I study at the University of Lapland in Rovaniemi towards a Master’s degree in art education. My minors are political science and Arctic studies. I am especially interested in communities, place-specific art, and multicultural education. In terms of the Arctic my interest lies in cultural diversity; traditions and northern identities on the move. I see the North as significant – but often unidentified and unknown – in its geopolitical or cultural forms. I think it is interesting that the developments consist of the dialogue between traditions and the present.
I have previously completed my Bachelor of Hospitality Management degree with major in cultural tourism and international relations. I also studied at the University TEC de Monterrey in Ciudad de Mexico in 2010 and researched how local issues relate to the globalization in the context of contemporary art. These experiences have also affected my own research approaches to the North.
I am writing my Master’s thesis for the Arctic Sustainable Arts and Design Thematic Network (ASAD), which identifies, develops and shares northern education and research experience. It promotes cooperation and collaboration between universities, institutions and communities focused on northern and Arctic issues in the field of arts, design and visual culture. In ASAD I mostly work with the issue of what Arctic arts and visual culture education in the North is. My thesis creates a basis for creative activities, and my action research verifies the potential for multicultural cooperation in the form of intensive courses in the context of ASAD. Most of the projects will be multi-artistic and take place in different countries. The network consists of 15 UArctic member universities and nine non-UArctic partners.
The community art projects are always different and special depending on the context, for example infrastructure, environment, people and sociocultural factors. I’m not saying that workshops are an easy way to learn, but challenging your existing views by comparing cultures will open new atmosphere to breath. Workshops are adventures where you need to use all your senses. You will probably end up learning more than you can find in books by listening and exploring – even when you don’t understand the language. In multicultural community art projects the idea is to cooperate and survey a place and its sociocultural situation through artistic methods, not to compare and change. My latest intensive week, Northern Places – Tracking the Ugrian Traces through Place-Specific Art and Photography, was in Syktyvkar State University at the beginning of April 2013. The university is part of the UArctic and ASAD network.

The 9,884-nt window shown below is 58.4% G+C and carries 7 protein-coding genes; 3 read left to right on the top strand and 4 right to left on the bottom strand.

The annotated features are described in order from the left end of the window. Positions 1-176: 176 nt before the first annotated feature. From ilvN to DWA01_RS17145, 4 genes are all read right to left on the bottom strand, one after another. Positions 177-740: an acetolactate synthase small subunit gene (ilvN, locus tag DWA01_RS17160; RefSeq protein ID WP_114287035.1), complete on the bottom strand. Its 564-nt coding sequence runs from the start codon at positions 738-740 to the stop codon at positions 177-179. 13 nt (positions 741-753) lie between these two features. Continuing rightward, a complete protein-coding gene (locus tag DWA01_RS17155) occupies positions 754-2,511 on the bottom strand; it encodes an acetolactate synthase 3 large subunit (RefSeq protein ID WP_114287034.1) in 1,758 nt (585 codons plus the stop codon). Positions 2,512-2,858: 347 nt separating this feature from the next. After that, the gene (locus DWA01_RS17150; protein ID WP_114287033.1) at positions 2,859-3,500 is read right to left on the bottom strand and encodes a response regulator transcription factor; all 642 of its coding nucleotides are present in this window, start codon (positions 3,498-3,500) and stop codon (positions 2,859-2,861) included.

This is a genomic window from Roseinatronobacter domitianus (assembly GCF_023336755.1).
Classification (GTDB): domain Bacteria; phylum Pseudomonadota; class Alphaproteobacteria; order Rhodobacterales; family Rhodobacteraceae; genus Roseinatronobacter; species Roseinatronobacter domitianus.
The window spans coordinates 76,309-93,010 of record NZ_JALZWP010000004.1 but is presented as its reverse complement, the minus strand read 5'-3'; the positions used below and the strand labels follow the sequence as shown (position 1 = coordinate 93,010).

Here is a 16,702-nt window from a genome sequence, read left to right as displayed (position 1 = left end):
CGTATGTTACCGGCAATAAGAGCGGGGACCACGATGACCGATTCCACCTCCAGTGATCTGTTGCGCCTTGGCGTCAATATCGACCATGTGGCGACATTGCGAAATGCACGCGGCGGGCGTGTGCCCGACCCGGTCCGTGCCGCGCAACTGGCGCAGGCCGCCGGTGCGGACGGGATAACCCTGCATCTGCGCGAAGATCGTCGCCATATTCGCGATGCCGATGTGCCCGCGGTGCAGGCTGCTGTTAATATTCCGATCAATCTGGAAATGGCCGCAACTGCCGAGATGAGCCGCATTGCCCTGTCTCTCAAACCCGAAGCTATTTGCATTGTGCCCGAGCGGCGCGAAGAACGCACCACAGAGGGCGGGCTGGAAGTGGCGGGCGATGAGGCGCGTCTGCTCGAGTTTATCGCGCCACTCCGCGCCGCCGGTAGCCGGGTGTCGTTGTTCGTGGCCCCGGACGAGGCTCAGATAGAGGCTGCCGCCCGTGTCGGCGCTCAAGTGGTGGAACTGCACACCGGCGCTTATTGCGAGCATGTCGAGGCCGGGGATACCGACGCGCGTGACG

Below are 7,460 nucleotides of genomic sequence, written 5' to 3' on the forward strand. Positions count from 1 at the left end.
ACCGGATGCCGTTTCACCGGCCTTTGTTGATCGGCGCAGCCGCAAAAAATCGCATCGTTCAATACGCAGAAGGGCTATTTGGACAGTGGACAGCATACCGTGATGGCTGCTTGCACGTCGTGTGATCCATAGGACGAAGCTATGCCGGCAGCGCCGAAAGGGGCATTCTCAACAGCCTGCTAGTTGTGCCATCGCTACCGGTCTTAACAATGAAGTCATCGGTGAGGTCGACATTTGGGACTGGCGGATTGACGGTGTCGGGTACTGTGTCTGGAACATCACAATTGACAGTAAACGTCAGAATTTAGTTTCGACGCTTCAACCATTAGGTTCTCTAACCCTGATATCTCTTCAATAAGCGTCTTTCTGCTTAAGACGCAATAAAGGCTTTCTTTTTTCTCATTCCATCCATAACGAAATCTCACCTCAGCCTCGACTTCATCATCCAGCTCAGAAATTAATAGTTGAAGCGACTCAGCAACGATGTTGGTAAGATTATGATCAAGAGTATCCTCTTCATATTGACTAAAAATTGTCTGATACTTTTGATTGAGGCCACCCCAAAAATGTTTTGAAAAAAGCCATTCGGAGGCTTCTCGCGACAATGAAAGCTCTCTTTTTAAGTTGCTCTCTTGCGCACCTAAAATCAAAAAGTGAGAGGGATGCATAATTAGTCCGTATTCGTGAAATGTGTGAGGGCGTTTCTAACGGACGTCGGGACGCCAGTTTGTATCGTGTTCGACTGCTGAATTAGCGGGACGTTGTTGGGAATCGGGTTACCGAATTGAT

In the future I can see myself working with multicultural groups as a coordinator, researcher or teacher creating collaborative workshops across the Arctic and the North. I would like to study indigenous cultures more and get more experience in varied international project activities. I am pleased to continue my thesis at least till the end of 2013 and to be part of the development of context-sensitive research methods and arts and design practices in the Arctic.
In addition to being involved in the ASAD network, Hilkka participated as a student representative in UArctic Rectors’ Forum in Arkhangelsk, Russia in June 2013.